UNCP5569: How We Decide

Jeff Lamoureux

Senior Lecturer in Psychology

“…we are far less rational in our decision making… [than we think we are]. Our irrational behaviors are
neither random nor senseless – they are systematic and predictable. We all make the same types of
mistakes over and over, because of the basic wiring of our brains.”
     — Dan Ariely, Predictably Irrational: The Hidden Forces that Shape Our Decisions

“Any man could, if he were so inclined, be the sculptor of his own brain.”
     ― Santiago Ramón y Cajal, Advice for a Young Investigator

“Rabbit's clever," said Pooh thoughtfully.
"Yes," said Piglet, "Rabbit's clever."
"And he has Brain."
"Yes," said Piglet, "Rabbit has Brain."
There was a long silence.
"I suppose," said Pooh, "that that's why he never understands anything.”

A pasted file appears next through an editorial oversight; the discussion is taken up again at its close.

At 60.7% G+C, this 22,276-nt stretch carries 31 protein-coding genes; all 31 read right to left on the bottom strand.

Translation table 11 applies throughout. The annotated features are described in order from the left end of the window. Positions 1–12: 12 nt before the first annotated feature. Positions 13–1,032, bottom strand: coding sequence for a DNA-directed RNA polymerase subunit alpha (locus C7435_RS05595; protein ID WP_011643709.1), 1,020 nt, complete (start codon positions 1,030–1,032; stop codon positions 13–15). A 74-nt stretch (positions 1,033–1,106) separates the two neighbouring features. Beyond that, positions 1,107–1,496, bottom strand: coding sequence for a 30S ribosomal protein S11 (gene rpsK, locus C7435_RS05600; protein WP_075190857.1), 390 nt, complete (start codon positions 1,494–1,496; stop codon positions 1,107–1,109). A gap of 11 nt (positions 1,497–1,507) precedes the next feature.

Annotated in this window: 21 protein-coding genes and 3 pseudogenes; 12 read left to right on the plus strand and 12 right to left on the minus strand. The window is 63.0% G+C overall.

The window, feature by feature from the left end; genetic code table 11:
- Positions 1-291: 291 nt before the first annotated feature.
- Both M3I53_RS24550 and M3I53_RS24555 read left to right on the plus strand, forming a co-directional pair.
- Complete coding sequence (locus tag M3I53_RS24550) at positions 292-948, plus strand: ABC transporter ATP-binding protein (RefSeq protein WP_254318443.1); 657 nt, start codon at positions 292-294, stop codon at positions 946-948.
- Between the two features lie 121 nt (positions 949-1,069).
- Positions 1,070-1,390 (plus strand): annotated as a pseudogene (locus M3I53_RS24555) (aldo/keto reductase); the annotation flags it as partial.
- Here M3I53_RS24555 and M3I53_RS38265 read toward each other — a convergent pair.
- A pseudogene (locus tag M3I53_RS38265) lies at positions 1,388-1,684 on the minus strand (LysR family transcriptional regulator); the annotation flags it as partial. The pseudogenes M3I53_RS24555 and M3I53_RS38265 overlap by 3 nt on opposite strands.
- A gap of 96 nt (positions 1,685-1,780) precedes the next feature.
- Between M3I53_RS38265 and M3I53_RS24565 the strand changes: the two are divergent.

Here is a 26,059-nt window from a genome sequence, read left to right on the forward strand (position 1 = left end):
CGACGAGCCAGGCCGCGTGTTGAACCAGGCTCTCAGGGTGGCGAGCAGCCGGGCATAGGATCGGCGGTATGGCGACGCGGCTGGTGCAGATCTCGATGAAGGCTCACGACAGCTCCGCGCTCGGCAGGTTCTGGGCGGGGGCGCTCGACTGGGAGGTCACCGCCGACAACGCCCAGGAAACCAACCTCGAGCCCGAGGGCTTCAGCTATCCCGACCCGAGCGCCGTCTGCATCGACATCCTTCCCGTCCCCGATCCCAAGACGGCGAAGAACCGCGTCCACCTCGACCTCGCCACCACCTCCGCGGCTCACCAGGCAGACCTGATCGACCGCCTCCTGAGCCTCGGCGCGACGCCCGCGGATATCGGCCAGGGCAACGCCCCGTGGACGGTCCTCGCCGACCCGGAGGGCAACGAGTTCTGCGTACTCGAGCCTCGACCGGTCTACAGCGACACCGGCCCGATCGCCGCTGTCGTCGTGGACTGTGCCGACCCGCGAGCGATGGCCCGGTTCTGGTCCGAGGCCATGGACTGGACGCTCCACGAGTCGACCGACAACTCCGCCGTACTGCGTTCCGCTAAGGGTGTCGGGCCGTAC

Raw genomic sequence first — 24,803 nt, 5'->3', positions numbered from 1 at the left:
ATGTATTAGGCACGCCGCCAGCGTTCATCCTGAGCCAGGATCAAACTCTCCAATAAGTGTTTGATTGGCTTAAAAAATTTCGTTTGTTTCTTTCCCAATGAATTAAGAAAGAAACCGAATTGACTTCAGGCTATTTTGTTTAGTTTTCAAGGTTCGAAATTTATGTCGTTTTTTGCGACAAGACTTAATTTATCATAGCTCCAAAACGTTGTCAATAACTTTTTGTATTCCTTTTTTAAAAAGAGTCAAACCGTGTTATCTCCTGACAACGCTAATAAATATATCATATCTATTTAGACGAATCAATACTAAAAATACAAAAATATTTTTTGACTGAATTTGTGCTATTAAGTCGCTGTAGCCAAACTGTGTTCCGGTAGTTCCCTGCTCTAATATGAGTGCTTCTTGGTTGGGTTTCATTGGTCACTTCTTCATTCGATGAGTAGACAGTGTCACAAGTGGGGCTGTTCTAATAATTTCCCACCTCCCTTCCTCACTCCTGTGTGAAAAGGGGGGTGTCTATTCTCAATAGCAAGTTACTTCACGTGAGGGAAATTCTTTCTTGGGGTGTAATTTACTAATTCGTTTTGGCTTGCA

― A.A. Milne, Winnie-the-Pooh

Course Description

Why did I eat at “White Mountain” at 11PM last night? And how can my friends convince me to go to Cityside when I know I should be studying? In this seminar, we will approach the capstone experience through the lenses of cognitive psychology and neuroscience. We’ll focus on how the mind and brain function to produce the decisions we ourselves make. The class is open to students from all majors, and there is no science prerequisite. Throughout the semester, we will reflect on our own past decisions, and consider alternative decision making strategies for the future.

Course Goals

As with all Capstone Courses, the primary goals of this course are two-fold:

  1. to provide an opportunity to reflect on students’ time and educational experiences at Boston College
  2. to consider the process of making long-term future commitments in four key areas:
    • work & career
    • relationships
    • society
    • spirituality